Arts Around Town

Arts Around Town: Hares are hopping for 'A Potter's Easter' at Reading Public Museum

'Here comes Peter Cottontail hoppin' down the bunny trail…' Those are familiar lyrics at Easter. Whether it's an egg hunt or a bunny breakfast, it's evident that rabbits rule at this time of year. For Curt Pearson of Robesonia Redware, rabbits definitely reign as subjects for his Pennsylvania German art which will be shown at "A Potter's Easter" on Saturday from noon to 4 p.m., at the Reading Public Museum.

Pearson has spent most of his life designing with clay. It's been a family affair with him and his brother, Thilo Schmitz, co-partners with Robesonia Redware in Berks County. Along with their father, Scott Maderia, the trio has kept alive a family tradition for nearly eight decades of producing top-of-the-line Pennsylvania German redware. From traditional reproductions to original designs, their work ranges from handmade figurines to sliptrailed and sgraffitoed plates, vessels and slab-built works of art.

Maderia was employed by Lester Breininger as a potter for 40 years. His handmade figurines are in many museum collections and even found their way to the White House Christmas tree. Pearson and Schmitz also were longtime employees of Breininger Pottery, serving as chief designers for the last 10 years.

According to Pearson, Saturday's event will feature original Easter redware including colorful plates, eggs and baskets, and free-standing, hand-molded rabbits. Some rabbits will even be in the character of Pennsylvania German Dutch. And, of course, there will be traditional Pennsylvania German wares with designs of butterflies, strawberries and distelfinks. Pearson said in the potter tradition, each piece will be signed, dated and etched with the weather of the day of firing. He added that weather can have an effect on the firing process. Some people even find sentimental value in knowing what the weather was like on the day their special piece was made, he said.

It may have been bleak and dreary this winter, but Pearson said it was warming to be making vibrant Easter eggs back in January. "People love the colors used in the Easter ware," he said. "The traditional colors of yellows, greens and browns take a back seat to the blues and reds at Easter."

Robesonia Redware, currently located at 511 Texter Mountain Rd., will open its doors at a new location on April 1, at 40 West Penn Ave., former home of The Salt Box. Pearson said in addition to featuring work by local artists in the community, there will be a workshop at the rear of the shop where people can view the potters at work.

"Those who visit will be overwhelmed by the work that can come from the artists of our area," Pearson said. "We're proud to say it's all made right here."

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The Easter Bunny makes a visit to downtown Allentown on Sunday during the Allentown Art Squawk from noon to 5 p.m. The event is a quarterly event organized by local painter Ann Schlegel of Studio 606 – Palette & Pen to celebrate the city's arts scene with happenings at 12 studio-galleries and institutions including the Baum School of Art and the Allentown Art Museum. An Easter Bonnet Contest will be held, with judging at 3:30 p.m., at the studio located at 606 Hamilton St., formerly Solomon Jewelers. A Summer Art Squawk is planned for June 2.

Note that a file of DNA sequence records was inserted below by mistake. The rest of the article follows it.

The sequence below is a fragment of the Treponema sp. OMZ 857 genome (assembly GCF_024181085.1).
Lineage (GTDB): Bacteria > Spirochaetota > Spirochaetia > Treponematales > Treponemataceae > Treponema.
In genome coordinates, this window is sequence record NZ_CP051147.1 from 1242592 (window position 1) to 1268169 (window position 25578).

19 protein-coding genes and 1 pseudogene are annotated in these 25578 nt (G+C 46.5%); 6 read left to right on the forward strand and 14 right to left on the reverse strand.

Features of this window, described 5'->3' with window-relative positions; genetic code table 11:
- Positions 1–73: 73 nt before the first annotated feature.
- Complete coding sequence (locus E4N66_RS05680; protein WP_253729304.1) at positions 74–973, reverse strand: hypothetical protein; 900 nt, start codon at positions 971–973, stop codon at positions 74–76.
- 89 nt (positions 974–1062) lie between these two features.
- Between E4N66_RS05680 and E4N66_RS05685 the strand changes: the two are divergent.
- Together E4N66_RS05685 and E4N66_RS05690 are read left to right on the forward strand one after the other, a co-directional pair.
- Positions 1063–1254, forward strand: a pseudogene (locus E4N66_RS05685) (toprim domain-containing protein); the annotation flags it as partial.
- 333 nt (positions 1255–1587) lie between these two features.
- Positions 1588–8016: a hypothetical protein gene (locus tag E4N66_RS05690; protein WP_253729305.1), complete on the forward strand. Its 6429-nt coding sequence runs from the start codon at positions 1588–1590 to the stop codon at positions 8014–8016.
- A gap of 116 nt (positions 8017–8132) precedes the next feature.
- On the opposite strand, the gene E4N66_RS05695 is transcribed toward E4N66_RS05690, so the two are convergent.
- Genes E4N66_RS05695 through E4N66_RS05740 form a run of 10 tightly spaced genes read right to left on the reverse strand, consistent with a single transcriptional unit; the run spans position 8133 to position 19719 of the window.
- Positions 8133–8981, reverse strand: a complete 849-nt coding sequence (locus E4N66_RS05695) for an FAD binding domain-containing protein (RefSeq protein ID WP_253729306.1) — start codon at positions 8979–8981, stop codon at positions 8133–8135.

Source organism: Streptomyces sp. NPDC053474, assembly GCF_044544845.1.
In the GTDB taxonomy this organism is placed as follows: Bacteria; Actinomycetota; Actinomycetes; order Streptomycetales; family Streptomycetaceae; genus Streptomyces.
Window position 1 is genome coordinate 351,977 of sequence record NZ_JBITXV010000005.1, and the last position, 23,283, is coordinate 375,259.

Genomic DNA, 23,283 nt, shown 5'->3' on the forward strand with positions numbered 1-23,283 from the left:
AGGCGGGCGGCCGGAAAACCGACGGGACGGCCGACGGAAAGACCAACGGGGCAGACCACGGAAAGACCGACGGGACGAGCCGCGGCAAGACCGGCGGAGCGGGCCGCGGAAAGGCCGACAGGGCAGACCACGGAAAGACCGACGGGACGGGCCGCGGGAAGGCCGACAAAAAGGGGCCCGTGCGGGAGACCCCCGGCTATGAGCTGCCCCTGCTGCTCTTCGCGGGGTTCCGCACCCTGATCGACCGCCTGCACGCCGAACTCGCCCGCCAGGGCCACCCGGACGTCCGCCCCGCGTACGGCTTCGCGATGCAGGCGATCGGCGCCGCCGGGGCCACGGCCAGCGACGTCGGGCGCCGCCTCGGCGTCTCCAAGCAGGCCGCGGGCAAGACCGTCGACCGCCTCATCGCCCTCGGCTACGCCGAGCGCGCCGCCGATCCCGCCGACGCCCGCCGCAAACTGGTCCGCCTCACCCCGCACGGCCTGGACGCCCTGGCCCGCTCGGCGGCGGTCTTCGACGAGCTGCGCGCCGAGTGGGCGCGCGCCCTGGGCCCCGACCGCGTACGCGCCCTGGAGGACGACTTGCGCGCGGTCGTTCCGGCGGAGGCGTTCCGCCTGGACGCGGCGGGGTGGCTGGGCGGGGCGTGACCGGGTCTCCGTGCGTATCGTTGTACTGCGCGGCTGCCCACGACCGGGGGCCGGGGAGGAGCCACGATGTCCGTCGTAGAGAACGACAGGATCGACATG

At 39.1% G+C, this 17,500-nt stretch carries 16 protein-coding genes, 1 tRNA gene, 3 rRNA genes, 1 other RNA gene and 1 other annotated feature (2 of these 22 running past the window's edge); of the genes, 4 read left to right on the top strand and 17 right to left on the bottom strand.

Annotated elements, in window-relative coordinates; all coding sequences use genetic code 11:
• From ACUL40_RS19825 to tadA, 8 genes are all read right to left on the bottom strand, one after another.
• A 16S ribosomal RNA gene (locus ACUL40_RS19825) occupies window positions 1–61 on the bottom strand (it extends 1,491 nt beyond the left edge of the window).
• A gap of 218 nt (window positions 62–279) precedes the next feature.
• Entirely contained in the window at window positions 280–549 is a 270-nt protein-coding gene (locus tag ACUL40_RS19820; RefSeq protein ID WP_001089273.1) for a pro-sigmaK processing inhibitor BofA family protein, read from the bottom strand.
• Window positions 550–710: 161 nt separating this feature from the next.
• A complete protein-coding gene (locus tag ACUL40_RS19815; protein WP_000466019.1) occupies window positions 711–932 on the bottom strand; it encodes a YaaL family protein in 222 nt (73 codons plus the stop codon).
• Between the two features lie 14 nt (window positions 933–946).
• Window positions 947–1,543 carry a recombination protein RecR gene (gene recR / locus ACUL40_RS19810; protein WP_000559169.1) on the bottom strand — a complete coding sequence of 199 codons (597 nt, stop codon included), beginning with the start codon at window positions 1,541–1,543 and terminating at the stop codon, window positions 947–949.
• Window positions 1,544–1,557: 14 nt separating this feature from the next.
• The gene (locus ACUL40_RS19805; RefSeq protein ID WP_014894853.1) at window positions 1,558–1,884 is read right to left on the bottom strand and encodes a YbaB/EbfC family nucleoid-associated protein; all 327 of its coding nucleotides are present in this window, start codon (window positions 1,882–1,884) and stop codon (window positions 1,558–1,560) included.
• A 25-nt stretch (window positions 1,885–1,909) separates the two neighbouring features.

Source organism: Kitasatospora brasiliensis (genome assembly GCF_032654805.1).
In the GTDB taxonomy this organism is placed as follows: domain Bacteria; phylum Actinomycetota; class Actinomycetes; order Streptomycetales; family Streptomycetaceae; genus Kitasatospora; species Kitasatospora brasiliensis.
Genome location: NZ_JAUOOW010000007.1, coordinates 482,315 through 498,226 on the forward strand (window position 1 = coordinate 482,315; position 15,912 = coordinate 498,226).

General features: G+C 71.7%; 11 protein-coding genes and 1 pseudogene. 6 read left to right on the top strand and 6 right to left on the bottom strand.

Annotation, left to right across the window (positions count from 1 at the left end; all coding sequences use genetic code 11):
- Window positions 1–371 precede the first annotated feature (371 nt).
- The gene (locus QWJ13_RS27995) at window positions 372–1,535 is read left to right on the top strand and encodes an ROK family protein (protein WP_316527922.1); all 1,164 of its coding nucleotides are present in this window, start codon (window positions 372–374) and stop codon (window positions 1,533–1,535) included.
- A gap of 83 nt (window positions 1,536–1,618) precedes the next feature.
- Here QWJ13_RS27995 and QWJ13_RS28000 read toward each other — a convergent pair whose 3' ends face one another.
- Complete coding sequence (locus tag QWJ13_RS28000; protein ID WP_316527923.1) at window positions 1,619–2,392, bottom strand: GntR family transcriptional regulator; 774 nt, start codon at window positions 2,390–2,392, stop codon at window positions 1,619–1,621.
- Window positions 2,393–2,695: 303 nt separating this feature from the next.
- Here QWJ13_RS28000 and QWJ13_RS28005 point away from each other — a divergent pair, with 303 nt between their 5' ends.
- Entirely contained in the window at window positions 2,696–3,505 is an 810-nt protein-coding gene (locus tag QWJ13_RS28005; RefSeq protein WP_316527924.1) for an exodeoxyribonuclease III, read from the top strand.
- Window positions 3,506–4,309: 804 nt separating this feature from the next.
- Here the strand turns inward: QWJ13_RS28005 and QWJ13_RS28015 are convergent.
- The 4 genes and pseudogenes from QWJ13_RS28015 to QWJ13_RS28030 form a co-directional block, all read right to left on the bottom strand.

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The Reading Symphony Orchestra will announce its 101st season on Saturday, when it features pianist William Wolfram at the Sovereign Performing Arts Center at 8 p.m. Wolfram will perform Grieg's "Piano Concerto." Also on the program will be Gade's "Hamlet Overture" and Dvorak's "New World Symphony No. 9."

American pianist Wolfram was a silver medalist at both the William Kapell and Naumburg International Piano Competitions, a bronze medalist at the prestigious Tchaikovsky Piano Competition in Moscow and finalist in the Van Cliburn International Piano Competition.

The Reading Symphony also will celebrate Years-of-Service milestones for the following symphony musicians: Anne Weiser, flute, for 50 years of service; and Paul Reiser, Valerie Levicoff, Lisa Shumas, Elizabeth Hess, and Vladimir Aleksandruk, violin, and Ardath Belzer and Carolyn M. Landis, viola, all for 25 years of service.

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Birdsboro artist Amy Schade captured first prize for her acrylic painting, "Crescende," in the 8th annual Frank Scott Memorial Art Show, "The Art of Jazz," a juried exhibition at the GoggleWorks Center for the Arts in Reading. Juror was Robert Stickloon, who wears many hats as an art instructor at Penn State University Schuylkill campus, professional exhibiting regional artist, and jazz drummer. Curator was artist Fran Parzanese. The Frank Scott Memorial Show and Award honor legendary local jazz musician Frank Scott.

Second place went to Paul Laincz of Reading for his digital drawing, "I Hear Bessie Singin' the Blues." GoggleWorks artist Birdie Zoltan received third place for her mixed-media sculpture, "Jazz Bones." Honorable Mentions went to artists Scott Krenitsky, Audrey Bordanaro, Lynn Millar and Amy Schade.

The exhibit will run through Wednesday in the Rolf and Renate Schmidt Gallery at the GoggleWorks, leading up to the 23rd annual Boscov's Berks Jazz Fest, April 5-14, presented by the Berks Arts Council.

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